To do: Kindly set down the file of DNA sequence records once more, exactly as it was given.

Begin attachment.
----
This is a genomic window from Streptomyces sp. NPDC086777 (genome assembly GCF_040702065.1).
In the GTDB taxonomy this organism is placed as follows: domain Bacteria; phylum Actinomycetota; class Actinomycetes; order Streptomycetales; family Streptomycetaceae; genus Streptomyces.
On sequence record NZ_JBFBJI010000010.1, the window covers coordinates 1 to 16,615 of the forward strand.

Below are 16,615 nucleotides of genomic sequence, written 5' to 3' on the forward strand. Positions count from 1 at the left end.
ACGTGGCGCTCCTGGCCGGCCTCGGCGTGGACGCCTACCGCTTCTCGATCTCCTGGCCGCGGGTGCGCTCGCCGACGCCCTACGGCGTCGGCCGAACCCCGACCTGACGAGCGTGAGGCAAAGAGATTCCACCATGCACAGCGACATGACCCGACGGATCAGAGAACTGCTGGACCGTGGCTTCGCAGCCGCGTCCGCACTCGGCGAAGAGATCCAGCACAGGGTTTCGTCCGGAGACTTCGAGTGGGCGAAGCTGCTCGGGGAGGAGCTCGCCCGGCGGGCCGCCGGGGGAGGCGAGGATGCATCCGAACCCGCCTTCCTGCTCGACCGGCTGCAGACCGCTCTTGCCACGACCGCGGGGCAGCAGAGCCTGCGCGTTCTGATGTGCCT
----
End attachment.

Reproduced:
This is a genomic window from Streptomyces sp. NPDC086777 (genome assembly GCF_040702065.1).
In the GTDB taxonomy this organism is placed as follows: domain Bacteria; phylum Actinomycetota; class Actinomycetes; order Streptomycetales; family Streptomycetaceae; genus Streptomyces.
On sequence record NZ_JBFBJI010000010.1, the window covers coordinates 1 to 16,615 of the forward strand.

Below are 16,615 nucleotides of genomic sequence, written 5' to 3' on the forward strand. Positions count from 1 at the left end.
ACGTGGCGCTCCTGGCCGGCCTCGGCGTGGACGCCTACCGCTTCTCGATCTCCTGGCCGCGGGTGCGCTCGCCGACGCCCTACGGCGTCGGCCGAACCCCGACCTGACGAGCGTGAGGCAAAGAGATTCCACCATGCACAGCGACATGACCCGACGGATCAGAGAACTGCTGGACCGTGGCTTCGCAGCCGCGTCCGCACTCGGCGAAGAGATCCAGCACAGGGTTTCGTCCGGAGACTTCGAGTGGGCGAAGCTGCTCGGGGAGGAGCTCGCCCGGCGGGCCGCCGGGGGAGGCGAGGATGCATCCGAACCCGCCTTCCTGCTCGACCGGCTGCAGACCGCTCTTGCCACGACCGCGGGGCAGCAGAGCCTGCGCGTTCTGATGTGCCT